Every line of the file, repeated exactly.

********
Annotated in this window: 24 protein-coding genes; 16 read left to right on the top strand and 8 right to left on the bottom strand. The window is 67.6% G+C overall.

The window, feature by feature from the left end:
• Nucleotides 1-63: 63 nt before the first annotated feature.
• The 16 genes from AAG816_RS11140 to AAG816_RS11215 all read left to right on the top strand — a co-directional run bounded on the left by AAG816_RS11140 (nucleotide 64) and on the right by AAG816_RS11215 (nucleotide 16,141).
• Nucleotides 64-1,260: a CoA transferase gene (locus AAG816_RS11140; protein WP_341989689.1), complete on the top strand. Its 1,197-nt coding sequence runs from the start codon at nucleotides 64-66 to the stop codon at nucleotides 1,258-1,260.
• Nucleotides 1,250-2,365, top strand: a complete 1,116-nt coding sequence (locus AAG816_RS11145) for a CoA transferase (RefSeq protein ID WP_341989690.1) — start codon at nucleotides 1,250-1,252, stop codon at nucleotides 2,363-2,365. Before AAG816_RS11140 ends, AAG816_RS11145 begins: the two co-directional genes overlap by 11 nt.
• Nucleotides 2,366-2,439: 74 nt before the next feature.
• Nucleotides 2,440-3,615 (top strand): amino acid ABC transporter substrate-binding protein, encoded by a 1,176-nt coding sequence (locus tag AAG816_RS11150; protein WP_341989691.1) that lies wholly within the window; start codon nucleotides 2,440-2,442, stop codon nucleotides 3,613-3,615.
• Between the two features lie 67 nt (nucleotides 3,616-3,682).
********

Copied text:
Annotated in this window: 24 protein-coding genes; 16 read left to right on the top strand and 8 right to left on the bottom strand. The window is 67.6% G+C overall.

The window, feature by feature from the left end:
• Nucleotides 1-63: 63 nt before the first annotated feature.
• The 16 genes from AAG816_RS11140 to AAG816_RS11215 all read left to right on the top strand — a co-directional run bounded on the left by AAG816_RS11140 (nucleotide 64) and on the right by AAG816_RS11215 (nucleotide 16,141).
• Nucleotides 64-1,260: a CoA transferase gene (locus AAG816_RS11140; protein WP_341989689.1), complete on the top strand. Its 1,197-nt coding sequence runs from the start codon at nucleotides 64-66 to the stop codon at nucleotides 1,258-1,260.
• Nucleotides 1,250-2,365, top strand: a complete 1,116-nt coding sequence (locus AAG816_RS11145) for a CoA transferase (RefSeq protein ID WP_341989690.1) — start codon at nucleotides 1,250-1,252, stop codon at nucleotides 2,363-2,365. Before AAG816_RS11140 ends, AAG816_RS11145 begins: the two co-directional genes overlap by 11 nt.
• Nucleotides 2,366-2,439: 74 nt before the next feature.
• Nucleotides 2,440-3,615 (top strand): amino acid ABC transporter substrate-binding protein, encoded by a 1,176-nt coding sequence (locus tag AAG816_RS11150; protein WP_341989691.1) that lies wholly within the window; start codon nucleotides 2,440-2,442, stop codon nucleotides 3,613-3,615.
• Between the two features lie 67 nt (nucleotides 3,616-3,682).